Kylan Rice is a PhD candidate and Arts Everywhere fellow here at UNC. As the head of the UNC Short Story editorial board, Kylan leads a team of undergraduates to help carry out campaigns like the famous short story dispensers seen across campus. We recently had the opportunity to find out more about his writing, his Arts Everywhere experience, and what surprising book was the first to make him cry. Read Kylan’s interview below, and be sure to check out his social media and site linked at the end of the post!
Getting to Know Kylan
Q: Tell us a little about yourself and how you got into writing
A: I knew from a young age that I wanted to be a writer. Embarrassingly, my first email address, which I obtained when I was twelve, used the handle “urge2write” – which I guess shows that my aspirations had taken full root by then. I think what I liked best about writing then is close to the reason I keep doing it now: the mind on the page becomes a source of surprise to itself. Today I would add that there is something about working in language that alters the life of the writer; since we perceive so much of the world through language, writing can be used as a tool for augmenting or intensifying daily experience.
As a teenager, I continued to write every day, a habit that persisted through college as well as my MFA in Creative Writing, which I received from Colorado State University. These days, I have to balance creative with academic writing, since I’m four years into a PhD in American literature, working on a dissertation about poetry, gender, and gemology. Though that balance is sometimes hard to strike, I’m happy to announce that my first book, a collection of creative essays titled Incryptions, was recently published by Spuyten Duyvil—the late or early fruit of a seventeen-year dream.
Q: Does writing energize you or exhaust you?
A: Writing energizes me when it feels urgent or honest, which is not all the time. I think successful writers try to turn their writing into a habit, but the downside of anything habitual is that it can start to feel route and automatic, which saps the task of its vivid necessity. Writing exhausts me if I haven’t spent time during the rest of the day preparing a kernel of disquiet or anxiety able to needle the moment of composition into a heightened state of eustress and tension.
Q: Do you believe in writer’s block/writer’s fog?
A: Returning to my answer to the question above, about energy and exhaustion, I absolutely believe in writer’s block/fog, but I think it’s a symptom of life practices and the corresponding health of the writer’s interior milieu. Most of the real work of writing happens off the page, in our listening encounters with the world, with other people, other books. Fog drifts in when a writer hasn’t taken care to prevent various forms of desensitization or emotional distraction. Writing is a whole-body, whole-person activity, so sometimes the best treatment for fogginess is, as the poet Rilke says, to “change your life,” even if only in a small way.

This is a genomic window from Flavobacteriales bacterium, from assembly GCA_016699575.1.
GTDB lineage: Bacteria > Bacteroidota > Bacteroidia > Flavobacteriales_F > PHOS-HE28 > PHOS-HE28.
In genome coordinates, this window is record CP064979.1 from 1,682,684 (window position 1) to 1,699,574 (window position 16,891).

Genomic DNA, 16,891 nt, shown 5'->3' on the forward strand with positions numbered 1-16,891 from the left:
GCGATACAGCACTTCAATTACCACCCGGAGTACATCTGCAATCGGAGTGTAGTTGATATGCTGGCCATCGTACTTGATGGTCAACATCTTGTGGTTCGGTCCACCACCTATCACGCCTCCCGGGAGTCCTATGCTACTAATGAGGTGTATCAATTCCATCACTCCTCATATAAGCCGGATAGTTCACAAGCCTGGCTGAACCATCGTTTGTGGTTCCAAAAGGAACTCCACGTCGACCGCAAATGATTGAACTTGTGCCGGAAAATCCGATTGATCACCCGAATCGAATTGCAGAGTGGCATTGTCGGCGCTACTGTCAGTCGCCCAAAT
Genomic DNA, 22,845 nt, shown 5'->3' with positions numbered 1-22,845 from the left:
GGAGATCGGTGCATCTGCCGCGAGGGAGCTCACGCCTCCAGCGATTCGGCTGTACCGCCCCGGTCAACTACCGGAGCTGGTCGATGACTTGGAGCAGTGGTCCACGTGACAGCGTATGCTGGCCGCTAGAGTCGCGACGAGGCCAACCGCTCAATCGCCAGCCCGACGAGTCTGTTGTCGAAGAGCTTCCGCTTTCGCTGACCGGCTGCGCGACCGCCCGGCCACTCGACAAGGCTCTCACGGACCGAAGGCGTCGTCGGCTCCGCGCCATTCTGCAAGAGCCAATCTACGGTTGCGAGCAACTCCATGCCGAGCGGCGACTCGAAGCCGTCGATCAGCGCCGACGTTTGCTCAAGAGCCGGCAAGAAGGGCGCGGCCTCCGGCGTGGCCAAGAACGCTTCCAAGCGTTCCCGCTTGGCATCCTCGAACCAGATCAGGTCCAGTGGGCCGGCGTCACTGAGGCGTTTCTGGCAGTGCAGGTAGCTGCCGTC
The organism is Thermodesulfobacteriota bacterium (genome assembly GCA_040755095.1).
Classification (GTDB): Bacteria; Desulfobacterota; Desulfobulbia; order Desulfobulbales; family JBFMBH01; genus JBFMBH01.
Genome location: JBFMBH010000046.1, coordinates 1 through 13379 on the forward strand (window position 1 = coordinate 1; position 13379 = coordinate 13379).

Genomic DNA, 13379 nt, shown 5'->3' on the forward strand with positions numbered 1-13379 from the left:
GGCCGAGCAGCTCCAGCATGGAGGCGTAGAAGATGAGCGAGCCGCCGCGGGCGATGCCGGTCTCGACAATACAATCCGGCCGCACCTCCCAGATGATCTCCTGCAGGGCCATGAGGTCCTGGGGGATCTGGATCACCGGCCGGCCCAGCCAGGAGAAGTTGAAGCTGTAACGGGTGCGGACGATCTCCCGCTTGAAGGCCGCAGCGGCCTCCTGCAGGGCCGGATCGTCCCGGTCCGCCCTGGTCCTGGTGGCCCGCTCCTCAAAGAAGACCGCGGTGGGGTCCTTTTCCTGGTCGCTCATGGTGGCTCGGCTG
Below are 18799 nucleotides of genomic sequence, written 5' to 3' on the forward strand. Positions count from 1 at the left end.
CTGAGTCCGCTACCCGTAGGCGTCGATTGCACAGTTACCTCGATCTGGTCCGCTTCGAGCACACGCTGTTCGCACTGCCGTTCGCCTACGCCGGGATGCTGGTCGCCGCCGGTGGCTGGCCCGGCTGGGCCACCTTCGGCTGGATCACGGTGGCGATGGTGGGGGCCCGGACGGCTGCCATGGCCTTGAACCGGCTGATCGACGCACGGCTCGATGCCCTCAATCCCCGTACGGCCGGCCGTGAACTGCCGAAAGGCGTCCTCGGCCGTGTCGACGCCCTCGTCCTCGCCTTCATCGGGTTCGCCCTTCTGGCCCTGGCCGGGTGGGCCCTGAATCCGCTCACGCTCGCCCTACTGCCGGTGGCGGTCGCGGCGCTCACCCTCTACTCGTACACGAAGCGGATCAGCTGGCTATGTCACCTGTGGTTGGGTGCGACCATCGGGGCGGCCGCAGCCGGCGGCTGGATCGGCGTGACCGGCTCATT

Q: Biggest mistakes you see aspiring writers make?
A: This is a tough question to answer, since I think there are many different paths to the writing life. Maybe the worst mistake a writer can make is to give up writing, which usually happens due to a lack of confidence or lack of “time,” which actually translates in my experience to a lack of community as much as to a lack of passion. Find a support group. Writing is often thought of as a solitary endeavor, but I think the biggest mistake an aspiring writer can make is to isolate or shelter their work from friends and critics. Sharing your labor with others builds confidence and gives you a source of local motivation and accountability.
Q: How do you balance writing for yourself with your other editorial and school responsibilities?
A: As I hinted above, my main struggle while pursuing a PhD has been to try to strike some kind of balance between creative writing and other work. To some degree, I think that every writer has to adopt a territorial attitude toward their own projects, making time for them even if it means sacrificing quality in other areas of life. There will always be time for what you prioritize in life, and always some agony involved in that effort to allot and divvy up. I think another difficulty is being able to “switch brains” as you move between creative and noncreative or differently-creative tasks. A poet-brain is very different from a scholar-brain, so I think it’s important to learn how to get “in the zone” at a moment’s notice. I imagine artists who are also parents have to be good at this, snatching small intervals of time to be creative before returning to the distracting demands of raising a kid.
Q: What’s next for you?